Mapping a fitness landscape?

Warning: This page is not about any of the core functions of EvalC3. It’s simply an exploration of related ideas…

The concept of a “fitness landscape” has its origins in evolutionary biology and was first proposed by Sewell Wright in 1932. Here is a recent book on the history of the idea: “The adaptive landscape in evolutionary biology“. See also Colin Reeve’s book chapter on Fitness Landscapes.

It was proposed as a metaphor, with height as the measure of fitness, and hills of different height might be spread across a landscape in different ways, as isolated peaks, ranges, and plateaus. An organism, or a species, would be located somewhere on this landscape and exploring it through genetic and behavioral variation. It might reach the top of a hill, but this might only be a “local optima” i.e not the highest hill in the whole landscape.  one of the difficulties with the metaphor, that various people have struggled with is what are the horizontal (N/S, E/W) axes in this landscape?  What aspect of evolutionary biology do they represent?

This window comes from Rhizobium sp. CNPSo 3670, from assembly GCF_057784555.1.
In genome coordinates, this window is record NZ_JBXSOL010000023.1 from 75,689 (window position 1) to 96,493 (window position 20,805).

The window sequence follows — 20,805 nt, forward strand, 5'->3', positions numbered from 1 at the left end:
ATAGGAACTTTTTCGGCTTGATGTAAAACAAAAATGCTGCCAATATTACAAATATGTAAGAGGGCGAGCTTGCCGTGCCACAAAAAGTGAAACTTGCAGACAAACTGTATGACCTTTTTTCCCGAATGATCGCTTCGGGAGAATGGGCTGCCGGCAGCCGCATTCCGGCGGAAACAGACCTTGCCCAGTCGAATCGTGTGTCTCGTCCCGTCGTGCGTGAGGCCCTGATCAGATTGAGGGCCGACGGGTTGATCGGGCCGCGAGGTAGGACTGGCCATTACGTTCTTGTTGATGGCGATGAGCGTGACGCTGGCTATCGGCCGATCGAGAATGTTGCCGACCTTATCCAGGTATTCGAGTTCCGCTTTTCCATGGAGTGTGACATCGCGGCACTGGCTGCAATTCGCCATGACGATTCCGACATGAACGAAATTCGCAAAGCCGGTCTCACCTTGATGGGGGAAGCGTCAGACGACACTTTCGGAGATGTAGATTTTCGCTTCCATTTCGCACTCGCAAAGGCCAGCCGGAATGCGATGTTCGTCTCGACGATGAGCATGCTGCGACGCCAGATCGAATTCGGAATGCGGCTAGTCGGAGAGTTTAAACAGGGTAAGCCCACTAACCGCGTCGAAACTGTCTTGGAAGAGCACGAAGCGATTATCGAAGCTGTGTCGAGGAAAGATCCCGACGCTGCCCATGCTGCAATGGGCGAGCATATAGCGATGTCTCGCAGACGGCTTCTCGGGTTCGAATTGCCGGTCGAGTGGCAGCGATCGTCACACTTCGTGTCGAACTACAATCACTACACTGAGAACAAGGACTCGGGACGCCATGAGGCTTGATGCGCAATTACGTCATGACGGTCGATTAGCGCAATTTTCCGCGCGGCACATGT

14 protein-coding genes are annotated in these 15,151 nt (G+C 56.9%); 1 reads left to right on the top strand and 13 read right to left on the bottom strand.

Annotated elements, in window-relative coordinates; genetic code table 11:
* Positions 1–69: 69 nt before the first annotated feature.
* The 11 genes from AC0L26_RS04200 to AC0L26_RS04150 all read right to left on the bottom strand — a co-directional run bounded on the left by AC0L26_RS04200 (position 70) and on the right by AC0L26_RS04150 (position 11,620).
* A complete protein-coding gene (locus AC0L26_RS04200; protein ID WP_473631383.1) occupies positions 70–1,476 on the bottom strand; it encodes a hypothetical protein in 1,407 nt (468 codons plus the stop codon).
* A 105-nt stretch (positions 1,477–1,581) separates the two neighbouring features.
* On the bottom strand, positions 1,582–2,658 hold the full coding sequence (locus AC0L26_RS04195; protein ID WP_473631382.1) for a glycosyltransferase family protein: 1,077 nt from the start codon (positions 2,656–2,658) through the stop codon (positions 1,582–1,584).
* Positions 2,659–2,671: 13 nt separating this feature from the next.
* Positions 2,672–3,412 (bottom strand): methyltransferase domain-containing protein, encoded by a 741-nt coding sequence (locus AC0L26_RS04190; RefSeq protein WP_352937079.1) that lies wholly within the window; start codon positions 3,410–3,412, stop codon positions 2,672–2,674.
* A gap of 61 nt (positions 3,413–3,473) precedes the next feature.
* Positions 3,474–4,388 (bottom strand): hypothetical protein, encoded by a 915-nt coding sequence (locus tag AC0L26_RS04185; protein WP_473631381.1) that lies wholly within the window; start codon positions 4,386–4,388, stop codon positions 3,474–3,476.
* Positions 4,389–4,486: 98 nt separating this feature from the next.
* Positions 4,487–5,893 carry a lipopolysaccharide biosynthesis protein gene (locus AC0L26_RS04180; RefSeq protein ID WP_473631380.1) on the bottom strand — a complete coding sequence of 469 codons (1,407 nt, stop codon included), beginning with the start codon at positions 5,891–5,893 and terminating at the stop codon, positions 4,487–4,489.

It occurred to me that a version of this idea could be implemented using data on prediction model fitness, as it is summarised in a Confusion Matrix. The N-S and E-W axes could be the two measures Coverage (/  True positive rate / Sensitivity / Recall) and Consistency (/ Positive Predictive Value / Precision ). The vertical dimension could be the number of True Positives, found with any given combination of Coverage and Consistency values.

The surface of the landscape could be mapped by generating every possible model with a given set of attributes, and recording and plotting the combination of Confusion Matrix values for each model.

Here is a very simple example, where performance measures from 9 different models, (among the 2^5 =32 possible models) were plotted on to a landscape surface diagram generated by Excel. In this landscape, the bottom right corner is where Necessary and Sufficient models would be found because there FP=0 & FN=0. But none were found in the example data set I was working with. But there were plenty of Sufficient models, represented by the mountains on the bottom left side, where FP = 0. Altitude represents numbers of True Positives that a model has.



What would this landscape meta-model then tell us? I had hoped some measure of landscape smoothness/ruggedness would tell us how risky or safe incremental innovation in model design might be, in a given dataset. Some landscapes might be rugged in the sense that a small change in model design would lead to a big change in fitness, and vice versa. But with the above version of a fitness landscape the number of changes in model attributes is not visible.

To be continued….